10 Words in Mysterious Voynich Manuscript Decoded
A researcher claims he’s decoded 10 possible words in the famously unreadable Voynich manuscript, which has eluded interpretation for a century.
The book’s 250 vellum pages are filled with writings in an unknown alphabet and elaborate drawings depicting a range of…
4:44 pm • 21 February 2014 • 1,074 notes
11 Untranslatable Words From Other Cultures
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12:00 pm • 18 February 2014 • 201,552 notes
Mono-no-aware means literally “the pathos of things”, also translated as “an empathy toward things”, or “a sensitivity to ephemera”, is a Japanese term used to describe the awareness of impermanence, or the transience of things, and a gentle sadness (or wistfulness) at their passing. — (Wiki)
“Mono means things, and aware comes from the ancient Japanese exclamation ‘Ah(a)!’. In early Heian times (794-1185) aware became a noun designating a profound and individual emotion that one experiences in communion with the transient beauty of a person, an event, a natural object or a work of art. Aware is sometimes called the ‘ah!-ness of things’ you feel when confronted with beauty and at the same time are conscious of the transience or incompleteness of this beauty. Aware transcends the feelings of sadness and joy and merges these into a new, profound emotion. (…)
In the 12th and 13th centuries Southern France saw the troubadours turning their feelings of love, what they called fin’amor, into exquisite poetry. The basis of fin’amor was an emotion called joy. Joy caused an ecstatic experience in which the lover appreciated simultaneously the happiness as well as the sadness, the gaiety as well as the pains, of loving. The same is true for 'mono no aware', where an object, person or situation can cause a feeling encompassing happiness as well as sadness, and where experiencing both elements is essential to the emotion. When one experiences fin’amor one forgets all about oneself. One can live life without the obstructions from one’s self-created ego and enjoy every component of one’s emotions, be they happy or sad.”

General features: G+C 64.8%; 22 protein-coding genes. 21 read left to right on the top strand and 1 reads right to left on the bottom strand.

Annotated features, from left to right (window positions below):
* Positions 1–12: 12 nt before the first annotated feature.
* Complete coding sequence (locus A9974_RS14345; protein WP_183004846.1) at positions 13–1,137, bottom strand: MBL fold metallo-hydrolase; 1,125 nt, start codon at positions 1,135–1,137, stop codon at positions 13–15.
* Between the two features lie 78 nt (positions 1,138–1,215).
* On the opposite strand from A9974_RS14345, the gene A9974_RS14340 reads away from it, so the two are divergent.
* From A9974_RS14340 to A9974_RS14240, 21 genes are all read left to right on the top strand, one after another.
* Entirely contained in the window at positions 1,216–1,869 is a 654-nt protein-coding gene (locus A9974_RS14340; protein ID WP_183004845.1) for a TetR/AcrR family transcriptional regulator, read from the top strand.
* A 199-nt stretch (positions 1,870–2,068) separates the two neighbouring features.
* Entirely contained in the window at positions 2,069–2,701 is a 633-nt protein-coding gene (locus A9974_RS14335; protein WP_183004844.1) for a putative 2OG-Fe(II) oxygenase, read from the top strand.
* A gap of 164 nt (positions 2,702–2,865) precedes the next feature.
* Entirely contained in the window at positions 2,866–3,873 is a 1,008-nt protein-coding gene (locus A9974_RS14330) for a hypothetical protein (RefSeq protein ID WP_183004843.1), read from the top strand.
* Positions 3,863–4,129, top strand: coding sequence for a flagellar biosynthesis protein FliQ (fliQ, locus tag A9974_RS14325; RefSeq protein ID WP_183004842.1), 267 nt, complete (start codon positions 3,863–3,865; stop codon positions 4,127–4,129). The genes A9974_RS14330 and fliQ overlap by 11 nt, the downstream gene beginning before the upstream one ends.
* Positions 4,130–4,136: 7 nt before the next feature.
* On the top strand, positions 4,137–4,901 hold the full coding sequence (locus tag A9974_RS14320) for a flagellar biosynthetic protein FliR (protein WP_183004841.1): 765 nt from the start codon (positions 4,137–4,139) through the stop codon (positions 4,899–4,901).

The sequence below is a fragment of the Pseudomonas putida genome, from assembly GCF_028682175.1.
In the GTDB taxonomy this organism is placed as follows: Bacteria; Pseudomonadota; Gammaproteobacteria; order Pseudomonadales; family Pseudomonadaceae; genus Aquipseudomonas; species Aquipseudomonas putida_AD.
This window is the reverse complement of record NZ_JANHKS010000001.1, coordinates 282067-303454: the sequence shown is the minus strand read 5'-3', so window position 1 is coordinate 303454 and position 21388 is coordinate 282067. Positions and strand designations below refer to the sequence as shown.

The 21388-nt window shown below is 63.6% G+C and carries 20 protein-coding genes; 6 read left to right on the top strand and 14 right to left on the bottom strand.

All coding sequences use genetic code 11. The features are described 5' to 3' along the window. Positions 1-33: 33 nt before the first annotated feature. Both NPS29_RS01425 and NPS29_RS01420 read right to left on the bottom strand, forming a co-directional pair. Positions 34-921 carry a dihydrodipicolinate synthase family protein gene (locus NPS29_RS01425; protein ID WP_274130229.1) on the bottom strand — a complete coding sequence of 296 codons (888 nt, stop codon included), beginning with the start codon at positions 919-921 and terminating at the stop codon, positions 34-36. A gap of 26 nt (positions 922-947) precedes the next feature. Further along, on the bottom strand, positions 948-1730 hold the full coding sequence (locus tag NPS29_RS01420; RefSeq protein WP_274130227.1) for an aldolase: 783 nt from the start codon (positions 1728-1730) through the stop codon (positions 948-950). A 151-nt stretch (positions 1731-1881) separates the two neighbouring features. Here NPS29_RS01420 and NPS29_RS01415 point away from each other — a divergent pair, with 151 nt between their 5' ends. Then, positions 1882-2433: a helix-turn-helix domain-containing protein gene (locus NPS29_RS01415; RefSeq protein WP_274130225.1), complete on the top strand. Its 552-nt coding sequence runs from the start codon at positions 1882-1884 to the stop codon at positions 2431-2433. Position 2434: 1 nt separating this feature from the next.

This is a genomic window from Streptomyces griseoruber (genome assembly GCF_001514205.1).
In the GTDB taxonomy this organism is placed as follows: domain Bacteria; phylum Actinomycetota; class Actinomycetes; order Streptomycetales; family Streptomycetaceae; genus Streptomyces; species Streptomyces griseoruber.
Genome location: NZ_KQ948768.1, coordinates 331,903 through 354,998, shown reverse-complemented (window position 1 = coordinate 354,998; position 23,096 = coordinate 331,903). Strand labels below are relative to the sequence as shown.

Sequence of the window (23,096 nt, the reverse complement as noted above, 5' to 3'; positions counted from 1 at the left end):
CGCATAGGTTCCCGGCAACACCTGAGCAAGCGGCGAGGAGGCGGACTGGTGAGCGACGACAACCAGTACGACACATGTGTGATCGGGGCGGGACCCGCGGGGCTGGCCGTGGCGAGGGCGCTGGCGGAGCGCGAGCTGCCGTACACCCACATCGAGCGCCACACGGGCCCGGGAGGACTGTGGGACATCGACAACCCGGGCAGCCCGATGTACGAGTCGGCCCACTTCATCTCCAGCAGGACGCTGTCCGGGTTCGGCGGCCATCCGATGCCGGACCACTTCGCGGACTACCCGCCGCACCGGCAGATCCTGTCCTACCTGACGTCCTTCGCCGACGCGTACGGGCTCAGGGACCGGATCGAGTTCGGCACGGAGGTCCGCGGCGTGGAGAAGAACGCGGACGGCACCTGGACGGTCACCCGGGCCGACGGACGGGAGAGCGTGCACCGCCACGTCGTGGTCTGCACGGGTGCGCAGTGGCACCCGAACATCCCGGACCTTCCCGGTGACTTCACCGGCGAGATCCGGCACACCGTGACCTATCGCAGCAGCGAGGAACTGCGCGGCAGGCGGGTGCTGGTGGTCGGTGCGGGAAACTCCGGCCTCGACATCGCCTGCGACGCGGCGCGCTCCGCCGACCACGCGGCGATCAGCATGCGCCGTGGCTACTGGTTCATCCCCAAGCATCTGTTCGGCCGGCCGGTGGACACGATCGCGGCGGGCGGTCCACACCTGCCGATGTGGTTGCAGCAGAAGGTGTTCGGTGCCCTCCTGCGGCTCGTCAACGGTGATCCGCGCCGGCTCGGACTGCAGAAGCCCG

— Mono no Aware - A Sensitivety to Things
— (via amiquote)
12:00 pm • 16 February 2014 • 115 notes
1. Greek Mythology Of or ascribed to Orpheus: the Orphic poems; Orphic mysteries.
2. Of, relating to, or characteristic of the dogmas, mysteries, and philosophical principles set forth in the poems ascribed to Orpheus.
3. Capable of casting a charm or spell; entrancing.
4. often orphic Mystic or occult.
[Greek Orphikos, from Orpheus, Orpheus.]
(Source: mortisia, via missspite)
12:00 pm • 14 February 2014 • 675 notes
waagosh (fox in Ojibwe) …
Wekshi: Fox in Bod’ewadmi.
Mahkisis: Fox in Cree.
Wokweses: Fox in Abenaki
Otaatoyi: Fox in Blackfeet
Ma’ii Dootł’izhii: Fox in Navajo
8:06 pm • 26 January 2014 • 287 notes
(cat-a-chre-sis) - [kat-uh-kree-sis]
The misuse of words, either ineptly or as in a mixed metaphor
(Source: http, via vernaculary)
12:10 pm • 22 January 2014 • 42 notes